A Glimpse at What You’ll See!
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The New Anderson Bromeliad Conservatory Inside, scheduled to open in spring 2009, is a state-of-the-art facility housing 800-plus Aechmea bromeliads and other genera collected world-wide by Nelwyn and the late John Anderson, internationally known as leading bromeliad collectors and growers.
Anderson Bromeliad Conservatory
Botanical Garden mingles with Nature Preserve
The South Texas Botanical Gardens & Nature Center in Corpus Christi is a leading South Texas tourism destination showcasing a unique blend of colorful, exotic floral exhibits bordered with vast conserved areas areas of native habitat and natural wetlands.
Strategically situated on the city’s affluent south side nearly touching the world-famous King Ranch, the 180 acre site is an integral part of Corpus Christi’s growing Oso Creek Greenbelt system, is a Texas Watchable Wildlife Program site, and is on the Great Texas Coastal Birding Trail.
Recognized for both its beautiful shorebirds and woodland songbirds, it is a key birding site in Corpus Christi, which repeatedly has been named the Birdiest City in the United States.
A hub of horticultural and environmental conservation education actively benefiting South Texas economy and Coastal Bend quality of life, STBGNC provides a beautiful respite and source of conservation and environmental learning for residents and visitors.
The Plumeria Garden & Willoughby Viewing Platform showcases more than 100 fragrant tropical plumeria—one of the largest public outdoor displays in the continental United States. Plumeria, best known as the Hawaiian lei flower, are native to the Caribbean so are green housed formant during winter months here to protect from infrequent freezes.
Plumeria Garden & Willoughby Viewing Platform
The Tree Demonstration Garden, delightful and whimsical Hummingbird Garden and intriguing Arid Garden help South Texans design shade, hummingbird attractors and ‘aridscape’ into personal outdoor spaces, utilizing the Earth Kind Demonstration Trial Gardens to help select the hardiest, most pest and disease-resistant plants.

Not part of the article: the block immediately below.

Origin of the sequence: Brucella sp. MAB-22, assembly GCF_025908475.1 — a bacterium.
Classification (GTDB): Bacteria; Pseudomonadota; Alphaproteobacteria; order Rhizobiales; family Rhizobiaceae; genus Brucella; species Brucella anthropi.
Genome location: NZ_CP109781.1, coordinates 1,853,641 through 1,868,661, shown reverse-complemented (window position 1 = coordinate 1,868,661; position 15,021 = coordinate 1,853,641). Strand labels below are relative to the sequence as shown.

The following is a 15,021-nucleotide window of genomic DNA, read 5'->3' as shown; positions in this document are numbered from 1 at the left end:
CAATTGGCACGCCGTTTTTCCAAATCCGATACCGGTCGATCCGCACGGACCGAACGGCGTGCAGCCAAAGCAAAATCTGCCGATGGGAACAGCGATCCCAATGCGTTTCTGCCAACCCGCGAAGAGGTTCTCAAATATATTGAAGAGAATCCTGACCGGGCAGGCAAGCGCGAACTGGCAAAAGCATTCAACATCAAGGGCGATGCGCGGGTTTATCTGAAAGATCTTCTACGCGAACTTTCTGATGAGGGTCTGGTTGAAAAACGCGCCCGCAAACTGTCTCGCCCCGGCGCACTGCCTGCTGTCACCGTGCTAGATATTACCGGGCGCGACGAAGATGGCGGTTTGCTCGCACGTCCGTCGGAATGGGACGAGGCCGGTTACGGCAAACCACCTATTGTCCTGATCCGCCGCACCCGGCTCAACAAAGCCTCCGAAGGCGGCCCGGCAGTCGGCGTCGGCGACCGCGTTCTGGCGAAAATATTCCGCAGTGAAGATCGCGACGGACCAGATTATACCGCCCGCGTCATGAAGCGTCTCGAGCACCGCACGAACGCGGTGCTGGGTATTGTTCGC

Hummingbird, & Arid Gardens
Botanical Garden & Nature Center Exhibits
The stately, contemporary Rose Garden displays 300 rose bushes in 12 raised beds with a massive fountain midway down the long, brick ‘bridal path.’ The impressive spacious Bates Rose Pavilion, with expansive adjacent lawn areas, is a popular wedding venue.
Rose Garden & Bates Rose Pavilion
The Sensory Garden creatively and subliminally hones our five senses. Admire plants, infrastructure and stunning sculpture in this unique garden exhibit.
The Don Larkin Memorial Orchid Greenhouse, home to one of the largest public collections in the Southwest, features Cattleya, Phaleonopsis, Paphiopedlum and Dendrobium genera in abundance. The 2000 plant collection produces nearly year-round blooms
Don Larkin Memorial Orchid Greenhouse
Stroll down the shaded Bird & Butterfly Trail, stopping at the Birding Tower and Palapa Grande on Gator Lake, heading on out to the Wetland Awareness Boardwalk and, for the really energetic--Oso Creek Loop Trail for a hike down to Oso Creek.
Wetland Awareness Boardwalk
Another new exhibit is the New Butterfly House where massive blooms of nectar and larval plants attract Gulf Fritillaries, Tiger and Giant Swallowtails, Red Admirals, Monarchs, Queens, White Peacock, Zebra Longwing, Buckeye and many others. Stout trellises have been added for climbing varieties of butterfly attractors. An octagonal 2600 square-foot, open air screened Butterfly House, is a walk-through, interactive ‘flight cage’ housing both native and migratory butterflies.
The Coastal Bend Companion Bird Club donated approximately 40 colorful exotic birds to the Botanical Gardens in 2011, also building rustic enclosures with thatched roofs for birds living outside. You’ll see more beautiful birds in the Bromeliad House. The birds join the new Resident Reptiles exhibit, completing our FLORA, FAUNA, FUN approach to Nature Tourism!
Beginning with a few reptiles “rescued” on site at the Botanical Gardens, the new Resident Reptiles Exhibit now numbers 30 to 40 occupants, in tanks and other enclosures filling the renovated former classroom in the Visitors Center. Many of the newer residents were donated pets grown too large for residential living; or creatures escaped from captivity and “on the lamb” roaming the streets, as was the case with Ivan “the terrible” Iguana! Other residents include Texas Spiny Lizard, Red Foot Tortoise, Mexican Milk Snake . . .